University of Oulu's Pegasus Library in Linnanmaa. Image source: Wikimedia Commons

With your child exceling in upper secondary, you're probably worrying that your child's nest egg may not be sufficient for higher education. Not to worry. Higher education, like basic and upper secondary, is free.

Remember, equal access to education is a constitutional right in Finland. Students are only required to pay for books, transportation, and other school supplies — and student financial aid is readily available.

Finnish colleges are divided into two types: universities and universities of applied sciences. Universities focus on scientific research, while universities of applied sciences emphasize practical applications. Students usually receive a bachelor's degree in four years of full-time study, comprising studies, electives, and a project. Master's degrees take five to six years, and as a rule, students are admitted to study for a master's right away.

If your child chose the vocational path, they can continue their education at a university, typically a university of applied science. But again, Finland's educational paths are highly adaptable.

It will come as no surprise that Finland supports robust adult education to promote social equity and a competent labor force. Companies can purchase in for staff development, and labor training is provided for the unemployed. While not free, adult education is (and sorry if we're getting a bit repetitive) highly subsidized with costs dependent on personal circumstances.

How is Finland able to provide such comprehensive, universal education for all citizens? Simple: Everybody is on board. Beyond enshrining the right to education in their constitution, the Finnish people value education and put in the time to build a system that adheres to the best education research (80 percent of which comes from the U.S.; hello irony, my old friend).

If other countries want to follow Finland's model, they needn't photocopy its education model; however, they will need the country's gusto for education's importance.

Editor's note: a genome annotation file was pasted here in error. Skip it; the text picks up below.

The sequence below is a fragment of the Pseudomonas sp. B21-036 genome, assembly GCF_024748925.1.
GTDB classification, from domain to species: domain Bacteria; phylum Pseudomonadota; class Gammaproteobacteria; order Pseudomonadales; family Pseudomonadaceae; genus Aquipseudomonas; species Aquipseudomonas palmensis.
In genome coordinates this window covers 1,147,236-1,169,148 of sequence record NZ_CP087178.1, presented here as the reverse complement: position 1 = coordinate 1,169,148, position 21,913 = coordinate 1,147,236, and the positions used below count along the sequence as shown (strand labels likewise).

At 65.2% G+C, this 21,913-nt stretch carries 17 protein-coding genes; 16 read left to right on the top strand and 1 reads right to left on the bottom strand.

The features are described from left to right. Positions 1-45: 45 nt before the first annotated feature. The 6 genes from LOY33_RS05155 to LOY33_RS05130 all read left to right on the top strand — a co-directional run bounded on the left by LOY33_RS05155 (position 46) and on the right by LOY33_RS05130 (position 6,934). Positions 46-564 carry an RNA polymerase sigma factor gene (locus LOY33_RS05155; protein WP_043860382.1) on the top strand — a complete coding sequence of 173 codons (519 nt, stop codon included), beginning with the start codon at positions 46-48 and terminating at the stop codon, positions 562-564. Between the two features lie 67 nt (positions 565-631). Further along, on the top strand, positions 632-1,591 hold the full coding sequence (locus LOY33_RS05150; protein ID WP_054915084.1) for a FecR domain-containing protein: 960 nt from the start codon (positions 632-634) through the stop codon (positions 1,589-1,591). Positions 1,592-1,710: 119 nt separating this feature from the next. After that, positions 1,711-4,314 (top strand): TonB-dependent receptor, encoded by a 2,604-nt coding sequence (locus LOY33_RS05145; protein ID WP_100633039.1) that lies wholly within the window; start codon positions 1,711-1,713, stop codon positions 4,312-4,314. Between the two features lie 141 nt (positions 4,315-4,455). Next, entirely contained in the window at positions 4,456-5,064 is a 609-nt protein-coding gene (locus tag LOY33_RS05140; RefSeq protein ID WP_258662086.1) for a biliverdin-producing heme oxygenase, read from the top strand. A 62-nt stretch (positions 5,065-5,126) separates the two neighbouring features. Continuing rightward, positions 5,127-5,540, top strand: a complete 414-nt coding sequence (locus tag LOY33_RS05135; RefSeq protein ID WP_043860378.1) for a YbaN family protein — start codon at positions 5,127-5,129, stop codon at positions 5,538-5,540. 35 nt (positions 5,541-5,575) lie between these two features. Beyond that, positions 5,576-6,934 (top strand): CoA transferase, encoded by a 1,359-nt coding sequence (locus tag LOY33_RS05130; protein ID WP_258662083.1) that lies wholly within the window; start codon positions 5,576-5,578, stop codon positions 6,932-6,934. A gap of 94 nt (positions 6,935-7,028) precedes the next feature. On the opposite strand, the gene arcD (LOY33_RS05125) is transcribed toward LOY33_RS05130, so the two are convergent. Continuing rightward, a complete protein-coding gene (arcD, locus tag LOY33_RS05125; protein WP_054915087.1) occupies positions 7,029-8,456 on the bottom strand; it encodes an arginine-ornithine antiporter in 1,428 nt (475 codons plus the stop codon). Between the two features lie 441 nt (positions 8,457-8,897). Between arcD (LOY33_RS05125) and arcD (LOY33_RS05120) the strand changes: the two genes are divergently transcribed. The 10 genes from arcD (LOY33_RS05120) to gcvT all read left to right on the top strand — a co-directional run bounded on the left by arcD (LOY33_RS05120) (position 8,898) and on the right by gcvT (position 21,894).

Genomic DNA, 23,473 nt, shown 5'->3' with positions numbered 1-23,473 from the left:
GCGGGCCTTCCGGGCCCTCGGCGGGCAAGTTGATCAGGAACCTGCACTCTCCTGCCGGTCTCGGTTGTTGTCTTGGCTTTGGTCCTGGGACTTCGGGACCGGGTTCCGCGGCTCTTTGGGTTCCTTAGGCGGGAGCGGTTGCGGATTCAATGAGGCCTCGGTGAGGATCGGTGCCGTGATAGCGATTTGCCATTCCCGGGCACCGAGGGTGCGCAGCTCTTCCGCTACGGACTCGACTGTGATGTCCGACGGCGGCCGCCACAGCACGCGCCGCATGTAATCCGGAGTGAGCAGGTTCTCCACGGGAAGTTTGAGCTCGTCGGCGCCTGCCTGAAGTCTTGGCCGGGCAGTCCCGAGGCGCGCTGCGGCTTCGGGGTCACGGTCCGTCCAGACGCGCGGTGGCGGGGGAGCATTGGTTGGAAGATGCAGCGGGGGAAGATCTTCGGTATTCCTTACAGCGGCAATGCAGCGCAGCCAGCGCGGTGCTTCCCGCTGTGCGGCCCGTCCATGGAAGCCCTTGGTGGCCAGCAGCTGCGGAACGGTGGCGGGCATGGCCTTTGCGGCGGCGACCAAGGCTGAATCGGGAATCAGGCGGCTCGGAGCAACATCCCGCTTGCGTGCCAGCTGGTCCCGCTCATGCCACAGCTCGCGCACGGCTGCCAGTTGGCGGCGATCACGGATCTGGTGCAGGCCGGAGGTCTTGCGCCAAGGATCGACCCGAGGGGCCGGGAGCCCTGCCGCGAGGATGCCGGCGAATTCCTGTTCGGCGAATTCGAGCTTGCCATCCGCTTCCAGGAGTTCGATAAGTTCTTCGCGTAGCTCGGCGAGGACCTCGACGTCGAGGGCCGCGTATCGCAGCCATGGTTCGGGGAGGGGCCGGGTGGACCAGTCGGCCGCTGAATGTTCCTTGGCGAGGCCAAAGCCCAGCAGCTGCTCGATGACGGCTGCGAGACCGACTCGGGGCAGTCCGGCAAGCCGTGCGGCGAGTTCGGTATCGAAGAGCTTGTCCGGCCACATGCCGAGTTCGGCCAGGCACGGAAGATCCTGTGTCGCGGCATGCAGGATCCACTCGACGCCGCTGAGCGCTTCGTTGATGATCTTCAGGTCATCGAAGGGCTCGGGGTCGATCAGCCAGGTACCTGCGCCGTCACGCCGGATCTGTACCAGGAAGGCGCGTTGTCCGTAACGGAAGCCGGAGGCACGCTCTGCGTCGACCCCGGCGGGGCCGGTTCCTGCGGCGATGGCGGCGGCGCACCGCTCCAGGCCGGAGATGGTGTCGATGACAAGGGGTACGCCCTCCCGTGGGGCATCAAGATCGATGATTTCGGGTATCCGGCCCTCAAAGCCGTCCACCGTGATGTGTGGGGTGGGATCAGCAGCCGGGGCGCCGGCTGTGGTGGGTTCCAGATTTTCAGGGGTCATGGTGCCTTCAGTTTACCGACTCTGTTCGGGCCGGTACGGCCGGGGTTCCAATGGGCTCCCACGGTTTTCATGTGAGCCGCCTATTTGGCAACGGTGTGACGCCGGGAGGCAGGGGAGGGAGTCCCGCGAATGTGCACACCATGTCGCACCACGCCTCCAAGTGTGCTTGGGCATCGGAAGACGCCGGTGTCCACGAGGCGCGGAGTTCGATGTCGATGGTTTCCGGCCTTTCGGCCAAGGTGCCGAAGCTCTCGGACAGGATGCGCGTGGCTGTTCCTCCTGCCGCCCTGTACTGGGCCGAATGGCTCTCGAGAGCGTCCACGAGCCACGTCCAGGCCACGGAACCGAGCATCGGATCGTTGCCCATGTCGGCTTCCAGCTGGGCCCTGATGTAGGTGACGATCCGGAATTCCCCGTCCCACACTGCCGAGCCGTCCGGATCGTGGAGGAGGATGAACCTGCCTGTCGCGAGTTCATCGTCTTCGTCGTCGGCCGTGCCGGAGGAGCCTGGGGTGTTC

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Reactive oxygen species (ROS) accumulate in the gut of sleep-deprived fruit flies, one (left), seven (center) and ten (right) days without sleep.

Image source: Vaccaro et al, 2020/Harvard Medical School
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The study, from researchers at Harvard Medical School (HMS), is published in the journal Cell.

An unexpected culprit

The new research examines the mechanisms at play in sleep-deprived fruit flies and in mice — long-term sleep-deprivation experiments with humans are considered ethically iffy.

What the scientists found is that death from sleep deprivation is always preceded by a buildup of Reactive Oxygen Species (ROS) in the gut. These are not, as their name implies, living organisms. ROS are reactive molecules that are part of the immune system's response to invading microbes, and recent research suggests they're paradoxically key players in normal cell signal transduction and cell cycling as well. However, having an excess of ROS leads to oxidative stress, which is linked to "macromolecular damage and is implicated in various disease states such as atherosclerosis, diabetes, cancer, neurodegeneration, and aging." To prevent this, cellular defenses typically maintain a balance between ROS production and removal.

"We took an unbiased approach and searched throughout the body for indicators of damage from sleep deprivation," says senior study author Dragana Rogulja, admitting, "We were surprised to find it was the gut that plays a key role in causing death." The accumulation occurred in both sleep-deprived fruit flies and mice.